- Consent Needed and How to Obtain It
- Performance Standards
- Sampling/Monitoring Requirements
- Reporting Requirements
- Non Compliance
- Renewal and Variation
- Pending Legislation
For more detail on the Legislation relevant to this page, please use the following links:
|Consent Needed:||Consent to Flare Where a field is flaring > 40 tonnes per day the flare level will be reviewed and a flare consent issued annually. These applications will be subject to detailed review by BEIS and operators must exercise a high level of technical and operational dilligence in estimating quantities. This level of flaring is considered to represent a potential opportunity for further reduction in levels. These applications will need full supporting details with medium and long term plans for flare reduction. Where a field is flaring < 40 tonnes per day, a longer term flare consent may be applied for or issued (see Renewal and Variation tab). Less detailed (minimum) information may be provided on the application form for these flaring levels.See the Performance Standards tab for options on multiple fields producing across the same facility.Note that at the field start-up a series of consents may be issued for short periods (usually for 28 days or a calendar month) to allow BEIS closer control over the operation. As the commissioning programme progresses, BEIS may issue consents for longer periods as greater plant stability is achieved.EU Emissions Trading SchemeSee EU ETS Topic.|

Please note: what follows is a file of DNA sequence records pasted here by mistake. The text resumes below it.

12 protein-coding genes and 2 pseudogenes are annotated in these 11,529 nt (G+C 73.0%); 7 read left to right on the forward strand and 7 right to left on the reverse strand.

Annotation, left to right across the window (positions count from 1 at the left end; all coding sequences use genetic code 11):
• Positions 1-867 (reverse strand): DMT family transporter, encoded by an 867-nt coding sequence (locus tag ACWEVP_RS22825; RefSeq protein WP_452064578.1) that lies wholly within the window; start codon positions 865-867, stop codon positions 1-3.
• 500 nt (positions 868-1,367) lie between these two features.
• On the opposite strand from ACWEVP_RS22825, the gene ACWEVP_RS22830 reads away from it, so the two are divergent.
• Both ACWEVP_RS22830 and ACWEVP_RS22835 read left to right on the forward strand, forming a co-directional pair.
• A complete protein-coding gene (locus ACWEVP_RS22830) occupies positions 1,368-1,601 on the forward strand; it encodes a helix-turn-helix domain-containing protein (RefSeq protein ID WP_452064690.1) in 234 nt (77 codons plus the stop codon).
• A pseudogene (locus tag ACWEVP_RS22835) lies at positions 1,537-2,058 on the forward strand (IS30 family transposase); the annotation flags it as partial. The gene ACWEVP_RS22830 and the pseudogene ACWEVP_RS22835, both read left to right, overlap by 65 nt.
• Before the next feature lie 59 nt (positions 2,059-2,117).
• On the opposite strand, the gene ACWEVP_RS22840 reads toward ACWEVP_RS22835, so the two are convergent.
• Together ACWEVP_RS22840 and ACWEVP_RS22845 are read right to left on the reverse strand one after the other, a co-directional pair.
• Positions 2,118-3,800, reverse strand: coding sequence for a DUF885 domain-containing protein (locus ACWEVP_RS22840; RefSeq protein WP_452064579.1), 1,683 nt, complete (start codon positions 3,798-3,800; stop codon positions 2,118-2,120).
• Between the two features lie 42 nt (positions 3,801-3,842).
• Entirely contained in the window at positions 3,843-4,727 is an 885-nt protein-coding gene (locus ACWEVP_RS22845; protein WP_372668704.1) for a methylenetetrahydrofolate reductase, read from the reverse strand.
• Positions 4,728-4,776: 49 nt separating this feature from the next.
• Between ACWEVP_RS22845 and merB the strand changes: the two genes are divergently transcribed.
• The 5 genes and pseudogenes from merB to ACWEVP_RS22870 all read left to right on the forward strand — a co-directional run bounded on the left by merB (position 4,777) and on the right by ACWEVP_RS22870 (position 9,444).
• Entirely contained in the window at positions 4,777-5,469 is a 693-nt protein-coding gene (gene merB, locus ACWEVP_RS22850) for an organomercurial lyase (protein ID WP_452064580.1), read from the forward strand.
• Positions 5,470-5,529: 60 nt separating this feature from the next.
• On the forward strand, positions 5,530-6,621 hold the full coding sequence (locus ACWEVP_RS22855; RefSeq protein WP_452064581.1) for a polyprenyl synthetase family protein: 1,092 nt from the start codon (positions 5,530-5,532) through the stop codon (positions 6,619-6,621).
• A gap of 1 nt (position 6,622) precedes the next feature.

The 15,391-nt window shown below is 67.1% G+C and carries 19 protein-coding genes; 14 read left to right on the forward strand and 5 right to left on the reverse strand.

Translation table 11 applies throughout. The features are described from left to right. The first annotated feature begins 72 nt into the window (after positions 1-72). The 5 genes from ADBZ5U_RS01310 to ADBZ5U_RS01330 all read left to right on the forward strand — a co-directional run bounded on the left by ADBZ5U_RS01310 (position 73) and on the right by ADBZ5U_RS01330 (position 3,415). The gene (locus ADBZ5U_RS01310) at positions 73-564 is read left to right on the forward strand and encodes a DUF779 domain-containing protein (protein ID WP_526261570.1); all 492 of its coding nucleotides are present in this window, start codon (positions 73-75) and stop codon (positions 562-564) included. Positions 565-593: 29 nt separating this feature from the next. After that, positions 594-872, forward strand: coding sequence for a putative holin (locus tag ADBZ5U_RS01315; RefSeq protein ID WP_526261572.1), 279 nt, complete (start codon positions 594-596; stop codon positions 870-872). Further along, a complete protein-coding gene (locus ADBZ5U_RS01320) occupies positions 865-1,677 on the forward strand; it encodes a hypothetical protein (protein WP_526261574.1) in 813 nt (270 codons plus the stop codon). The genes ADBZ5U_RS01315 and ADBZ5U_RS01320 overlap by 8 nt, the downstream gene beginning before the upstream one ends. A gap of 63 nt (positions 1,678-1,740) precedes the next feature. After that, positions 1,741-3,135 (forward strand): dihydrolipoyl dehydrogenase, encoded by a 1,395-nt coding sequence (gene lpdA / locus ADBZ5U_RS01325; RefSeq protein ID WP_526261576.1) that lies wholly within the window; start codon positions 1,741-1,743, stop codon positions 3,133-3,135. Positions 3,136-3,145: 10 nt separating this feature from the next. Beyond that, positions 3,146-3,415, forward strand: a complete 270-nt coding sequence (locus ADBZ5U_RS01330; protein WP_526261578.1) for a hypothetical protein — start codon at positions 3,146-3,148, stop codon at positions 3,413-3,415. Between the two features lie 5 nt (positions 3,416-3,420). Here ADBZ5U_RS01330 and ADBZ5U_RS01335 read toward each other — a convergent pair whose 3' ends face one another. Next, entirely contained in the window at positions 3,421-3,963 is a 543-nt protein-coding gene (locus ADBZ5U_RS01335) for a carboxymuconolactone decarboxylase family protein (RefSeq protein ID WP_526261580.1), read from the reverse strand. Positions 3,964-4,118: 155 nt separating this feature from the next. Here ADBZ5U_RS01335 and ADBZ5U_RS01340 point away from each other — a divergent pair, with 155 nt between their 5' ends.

|How to Apply||
Consent to Flare
For a new flare consent, contact should be made in the first instance with the appropriate Consents Unit within BEIS (see below) approximately 3-4 months before start-up. This will kick off a series of meetings and a request for background information (see below). Formal written application for the first flare consent should be made approximately 2 weeks prior to first oil. The consent will not be issued until the first oil date is confirmed.